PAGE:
Originally Posted by

**arbolis** Thanks for the tips.

I propose a solution of the form $\displaystyle \phi (x)=\sum_{n=0}^{\infty}a_nx^{n+c}$. After derivating once and twice and plugging into the DE the indicial equation gives me $\displaystyle c=0$ or $\displaystyle c=1$. And also $\displaystyle a_{n+1}=\frac{a_n}{n+c}$. But the denominator blows up if $\displaystyle c=0$ and $\displaystyle n=0$, thus $\displaystyle c=1$ only. Thus $\displaystyle a_{n+1}=\frac{a_n}{n+1}$.

$\displaystyle a_0$ is arbitrary but different from 0. I'm guessing I have to choose it so that $\displaystyle y (0)=1$ as requested by the statement of the problem. When I choose$\displaystyle a_0=1$, I get $\displaystyle a_1=1$, $\displaystyle a_2=\frac{1}{2}$ and in general, $\displaystyle a_n=\frac{1}{n!}$. So that $\displaystyle \phi (x)=\sum _{n=0}^\infty \frac{x^{n+1}}{n!} \Rightarrow y(x)=\sum _{n=0}^{\infty} \frac{x^n}{n!}=e^x$. It seems like I got lucky this time when I chose the arbitrary constant $\displaystyle a_0$ since $\displaystyle y(0)=1$ as required.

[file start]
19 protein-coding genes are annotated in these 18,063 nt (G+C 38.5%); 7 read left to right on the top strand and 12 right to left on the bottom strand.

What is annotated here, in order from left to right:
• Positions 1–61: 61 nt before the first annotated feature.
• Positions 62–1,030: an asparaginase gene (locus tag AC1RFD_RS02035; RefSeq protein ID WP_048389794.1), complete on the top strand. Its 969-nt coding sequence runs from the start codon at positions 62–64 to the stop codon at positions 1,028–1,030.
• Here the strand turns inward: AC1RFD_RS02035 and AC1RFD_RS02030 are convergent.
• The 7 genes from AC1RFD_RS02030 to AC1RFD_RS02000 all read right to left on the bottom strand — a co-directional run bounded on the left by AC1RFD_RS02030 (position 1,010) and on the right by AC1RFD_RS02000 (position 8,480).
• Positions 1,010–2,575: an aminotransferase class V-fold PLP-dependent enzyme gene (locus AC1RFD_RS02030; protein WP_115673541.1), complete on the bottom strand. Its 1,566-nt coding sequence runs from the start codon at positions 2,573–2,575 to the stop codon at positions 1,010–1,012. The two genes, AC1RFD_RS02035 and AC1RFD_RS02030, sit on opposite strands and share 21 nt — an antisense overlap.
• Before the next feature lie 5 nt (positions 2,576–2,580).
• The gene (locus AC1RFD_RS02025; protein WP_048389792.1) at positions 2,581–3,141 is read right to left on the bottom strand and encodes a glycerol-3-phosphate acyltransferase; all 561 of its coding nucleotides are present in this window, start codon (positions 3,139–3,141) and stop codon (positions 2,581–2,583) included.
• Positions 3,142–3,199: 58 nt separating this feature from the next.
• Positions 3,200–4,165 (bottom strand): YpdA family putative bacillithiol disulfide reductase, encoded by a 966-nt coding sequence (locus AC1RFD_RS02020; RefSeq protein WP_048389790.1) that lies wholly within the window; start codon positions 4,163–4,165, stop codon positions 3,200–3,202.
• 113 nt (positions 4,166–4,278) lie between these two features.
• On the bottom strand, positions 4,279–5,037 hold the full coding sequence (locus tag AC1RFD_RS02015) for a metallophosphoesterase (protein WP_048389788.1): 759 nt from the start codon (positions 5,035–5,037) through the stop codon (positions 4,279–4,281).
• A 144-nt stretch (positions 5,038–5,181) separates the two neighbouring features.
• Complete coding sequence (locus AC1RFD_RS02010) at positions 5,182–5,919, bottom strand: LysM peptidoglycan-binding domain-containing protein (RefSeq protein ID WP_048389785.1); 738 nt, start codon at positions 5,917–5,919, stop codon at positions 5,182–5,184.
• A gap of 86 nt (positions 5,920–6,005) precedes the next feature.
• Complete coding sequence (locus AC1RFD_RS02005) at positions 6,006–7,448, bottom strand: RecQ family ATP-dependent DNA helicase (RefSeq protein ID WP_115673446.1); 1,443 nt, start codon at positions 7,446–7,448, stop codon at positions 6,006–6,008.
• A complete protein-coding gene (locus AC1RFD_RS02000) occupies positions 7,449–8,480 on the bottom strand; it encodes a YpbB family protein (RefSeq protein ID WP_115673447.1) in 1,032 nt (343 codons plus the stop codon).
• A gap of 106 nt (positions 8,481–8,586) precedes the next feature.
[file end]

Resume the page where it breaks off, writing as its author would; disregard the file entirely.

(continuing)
Is what I've done correct so far?

P.S.:This indeed satisfies the original DE. Wow! Thank you very much!

Post Scriptum 2: I have no idea how to find A(x) and B(x) for a second solution. I tried to write them as infinite series and plug into the DE but I get an enormous expression that doesn't look easily solvable. I'm missing a trick here.